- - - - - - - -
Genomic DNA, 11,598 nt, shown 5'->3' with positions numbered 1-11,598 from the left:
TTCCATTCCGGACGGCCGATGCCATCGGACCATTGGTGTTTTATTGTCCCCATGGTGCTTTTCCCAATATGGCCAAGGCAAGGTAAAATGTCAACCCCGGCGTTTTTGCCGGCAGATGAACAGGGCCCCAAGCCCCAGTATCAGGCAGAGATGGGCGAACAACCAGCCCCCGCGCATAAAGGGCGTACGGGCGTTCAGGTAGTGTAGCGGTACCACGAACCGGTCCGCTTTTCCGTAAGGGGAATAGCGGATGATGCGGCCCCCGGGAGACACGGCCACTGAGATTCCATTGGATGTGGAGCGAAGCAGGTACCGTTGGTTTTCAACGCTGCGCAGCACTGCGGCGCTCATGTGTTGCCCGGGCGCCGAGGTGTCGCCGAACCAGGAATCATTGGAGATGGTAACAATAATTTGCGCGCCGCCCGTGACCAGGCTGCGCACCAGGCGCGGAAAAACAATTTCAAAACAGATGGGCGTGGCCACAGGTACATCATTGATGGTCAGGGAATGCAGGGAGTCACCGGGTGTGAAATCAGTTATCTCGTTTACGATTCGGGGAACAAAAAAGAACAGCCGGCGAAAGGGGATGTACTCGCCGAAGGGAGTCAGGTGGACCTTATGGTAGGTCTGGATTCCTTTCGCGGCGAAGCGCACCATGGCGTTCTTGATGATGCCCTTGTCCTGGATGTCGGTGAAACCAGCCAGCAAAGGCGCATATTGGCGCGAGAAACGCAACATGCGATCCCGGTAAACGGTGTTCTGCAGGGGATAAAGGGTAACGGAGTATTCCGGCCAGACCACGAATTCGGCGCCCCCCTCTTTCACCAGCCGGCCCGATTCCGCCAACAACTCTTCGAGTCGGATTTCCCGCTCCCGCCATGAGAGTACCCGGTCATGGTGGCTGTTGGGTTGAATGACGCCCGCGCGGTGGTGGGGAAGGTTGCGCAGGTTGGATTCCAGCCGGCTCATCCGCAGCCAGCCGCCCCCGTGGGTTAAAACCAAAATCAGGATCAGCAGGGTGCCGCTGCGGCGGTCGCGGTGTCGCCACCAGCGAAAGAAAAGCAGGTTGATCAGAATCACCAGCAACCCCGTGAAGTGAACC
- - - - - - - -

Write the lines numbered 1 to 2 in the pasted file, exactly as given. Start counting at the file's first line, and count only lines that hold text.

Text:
Genomic DNA, 11,598 nt, shown 5'->3' with positions numbered 1-11,598 from the left:
TTCCATTCCGGACGGCCGATGCCATCGGACCATTGGTGTTTTATTGTCCCCATGGTGCTTTTCCCAATATGGCCAAGGCAAGGTAAAATGTCAACCCCGGCGTTTTTGCCGGCAGATGAACAGGGCCCCAAGCCCCAGTATCAGGCAGAGATGGGCGAACAACCAGCCCCCGCGCATAAAGGGCGTACGGGCGTTCAGGTAGTGTAGCGGTACCACGAACCGGTCCGCTTTTCCGTAAGGGGAATAGCGGATGATGCGGCCCCCGGGAGACACGGCCACTGAGATTCCATTGGATGTGGAGCGAAGCAGGTACCGTTGGTTTTCAACGCTGCGCAGCACTGCGGCGCTCATGTGTTGCCCGGGCGCCGAGGTGTCGCCGAACCAGGAATCATTGGAGATGGTAACAATAATTTGCGCGCCGCCCGTGACCAGGCTGCGCACCAGGCGCGGAAAAACAATTTCAAAACAGATGGGCGTGGCCACAGGTACATCATTGATGGTCAGGGAATGCAGGGAGTCACCGGGTGTGAAATCAGTTATCTCGTTTACGATTCGGGGAACAAAAAAGAACAGCCGGCGAAAGGGGATGTACTCGCCGAAGGGAGTCAGGTGGACCTTATGGTAGGTCTGGATTCCTTTCGCGGCGAAGCGCACCATGGCGTTCTTGATGATGCCCTTGTCCTGGATGTCGGTGAAACCAGCCAGCAAAGGCGCATATTGGCGCGAGAAACGCAACATGCGATCCCGGTAAACGGTGTTCTGCAGGGGATAAAGGGTAACGGAGTATTCCGGCCAGACCACGAATTCGGCGCCCCCCTCTTTCACCAGCCGGCCCGATTCCGCCAACAACTCTTCGAGTCGGATTTCCCGCTCCCGCCATGAGAGTACCCGGTCATGGTGGCTGTTGGGTTGAATGACGCCCGCGCGGTGGTGGGGAAGGTTGCGCAGGTTGGATTCCAGCCGGCTCATCCGCAGCCAGCCGCCCCCGTGGGTTAAAACCAAAATCAGGATCAGCAGGGTGCCGCTGCGGCGGTCGCGGTGTCGCCACCAGCGAAAGAAAAGCAGGTTGATCAGAATCACCAGCAACCCCGTGAAGTGAACC